Unemployment and conflict has forced many young Somalians out of the country in search of a better life. But a newfound stability in the once-lawless nation has created hope — and jobs — which, some say, are too often being filled by foreigners. Abdulaziz Billow reports from Mogadishu.
Video

Video A Dinosaur Fit for Land and Water

Residents and tourists in Washington D.C. can now examine a life-size replica of an unusual dinosaur that lived almost a hundred million years ago in northern Africa. Scientists say studying the behemoth named Spinosaurus helps them better understand how some prehistoric animals adapted to life on land and in water. The Spinosaurus replica is on display at the National Geographic museum. VOA’s George Putic has more.
Video

Video Iraqi Kurdistan Church Helps Christian Children Cope find shelter in churches in the Kurdish capital, Irbil

In the past six weeks, tens of thousands of Iraqi Christians have been forced to flee their homes by Islamic State militants and find shelter in churches in the Kurdish capital, Irbil. Despite U.S. airstrikes in the region, the prospect of people returning home is still very low and concerns are starting to grow over the impact this is having on the displaced youth. Sebastian Meyer reports from Irbil on how one church is coping.
Video

Video NASA Picks Boeing, SpaceX to Carry Astronauts Into Space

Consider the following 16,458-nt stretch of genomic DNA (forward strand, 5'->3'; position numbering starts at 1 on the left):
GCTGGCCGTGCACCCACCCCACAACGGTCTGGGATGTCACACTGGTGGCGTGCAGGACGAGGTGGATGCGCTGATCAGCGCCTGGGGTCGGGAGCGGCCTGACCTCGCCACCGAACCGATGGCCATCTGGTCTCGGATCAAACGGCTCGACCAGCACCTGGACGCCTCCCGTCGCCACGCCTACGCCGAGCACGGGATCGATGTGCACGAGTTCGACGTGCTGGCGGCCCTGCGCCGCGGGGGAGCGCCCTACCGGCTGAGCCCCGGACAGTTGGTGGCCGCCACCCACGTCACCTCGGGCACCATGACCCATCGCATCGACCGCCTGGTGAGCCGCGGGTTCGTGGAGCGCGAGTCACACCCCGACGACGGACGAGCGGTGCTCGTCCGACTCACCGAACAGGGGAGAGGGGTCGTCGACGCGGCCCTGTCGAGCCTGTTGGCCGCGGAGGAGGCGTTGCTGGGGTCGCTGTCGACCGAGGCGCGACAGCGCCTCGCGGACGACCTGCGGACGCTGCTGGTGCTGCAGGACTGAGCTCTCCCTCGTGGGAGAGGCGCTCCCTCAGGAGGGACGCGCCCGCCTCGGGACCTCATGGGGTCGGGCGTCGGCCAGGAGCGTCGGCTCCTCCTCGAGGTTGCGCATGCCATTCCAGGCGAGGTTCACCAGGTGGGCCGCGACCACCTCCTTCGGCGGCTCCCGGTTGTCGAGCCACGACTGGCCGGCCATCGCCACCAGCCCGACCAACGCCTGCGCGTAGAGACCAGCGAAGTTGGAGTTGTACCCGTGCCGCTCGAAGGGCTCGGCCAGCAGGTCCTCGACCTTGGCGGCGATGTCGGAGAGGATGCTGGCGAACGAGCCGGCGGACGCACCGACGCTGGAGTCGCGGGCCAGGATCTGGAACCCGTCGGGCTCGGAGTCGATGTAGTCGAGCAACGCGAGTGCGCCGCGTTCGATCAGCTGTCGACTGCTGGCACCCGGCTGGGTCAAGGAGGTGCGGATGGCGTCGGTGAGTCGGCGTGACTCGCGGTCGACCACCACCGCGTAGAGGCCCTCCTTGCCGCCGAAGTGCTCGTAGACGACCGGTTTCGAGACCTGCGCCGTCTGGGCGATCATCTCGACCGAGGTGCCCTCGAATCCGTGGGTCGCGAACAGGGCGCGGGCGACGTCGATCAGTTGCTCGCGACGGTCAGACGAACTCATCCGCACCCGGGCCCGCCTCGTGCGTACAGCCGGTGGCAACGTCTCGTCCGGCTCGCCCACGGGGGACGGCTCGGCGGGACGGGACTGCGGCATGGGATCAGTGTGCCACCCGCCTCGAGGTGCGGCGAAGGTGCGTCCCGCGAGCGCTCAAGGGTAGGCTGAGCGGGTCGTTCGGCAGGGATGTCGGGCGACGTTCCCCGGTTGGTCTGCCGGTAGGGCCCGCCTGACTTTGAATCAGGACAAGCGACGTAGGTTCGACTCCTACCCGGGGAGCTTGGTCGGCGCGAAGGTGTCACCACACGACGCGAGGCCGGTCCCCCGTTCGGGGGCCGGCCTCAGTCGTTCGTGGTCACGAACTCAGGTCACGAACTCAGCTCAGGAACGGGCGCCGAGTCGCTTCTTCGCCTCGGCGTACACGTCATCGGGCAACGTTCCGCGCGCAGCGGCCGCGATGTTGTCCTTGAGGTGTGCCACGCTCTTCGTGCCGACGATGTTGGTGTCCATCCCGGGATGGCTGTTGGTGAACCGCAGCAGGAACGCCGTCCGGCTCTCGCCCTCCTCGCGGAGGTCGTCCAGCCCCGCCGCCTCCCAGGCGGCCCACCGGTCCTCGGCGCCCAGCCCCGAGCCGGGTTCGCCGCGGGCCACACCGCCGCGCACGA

The U.S. space agency, NASA, has chosen Boeing and SpaceX companies to build the next generation of spacecraft that will carry U.S. astronauts to the International Space Station by the year 2017. The deal with private industry enables NASA to end its dependence on Russia to send space crews into low Earth orbit and back. Zlatica Hoke has more.
Video

Video Future of Ukrainian Former President's Estate Uncertain

More than six months after Ukraine's former President Viktor Yanukovych fled revolution to Russia, authorities have yet to gain control of his palatial estate. Protesters occupy the grounds and opened it to tourists but they are also refusing to turn it over to the state. VOA's Daniel Schearf reports from Mezhigirya, just north of Kyiv.
Video

Video China Muslims Work to Change Perceptions After Knife Attacks

China says its has sentenced three men to death and one woman to life in prison for a deadly knife attack in March that left more than 30 dead and 140 injured. Beijing says Muslim militants from China's restive western region of Xinjiang carried out the attacks. Now, more than six months after the incident, residents in the city are still coping with the aftermath. VOA's Bill Ide has more from Kunming.


Carnage and mayhem are part of daily life in northern Nigeria, the result of a terror campaign by the Islamist group Boko Haram. Fears are growing that Nigeria’s government may not know how to counter it, and may be making things worse. More

AppleAndroid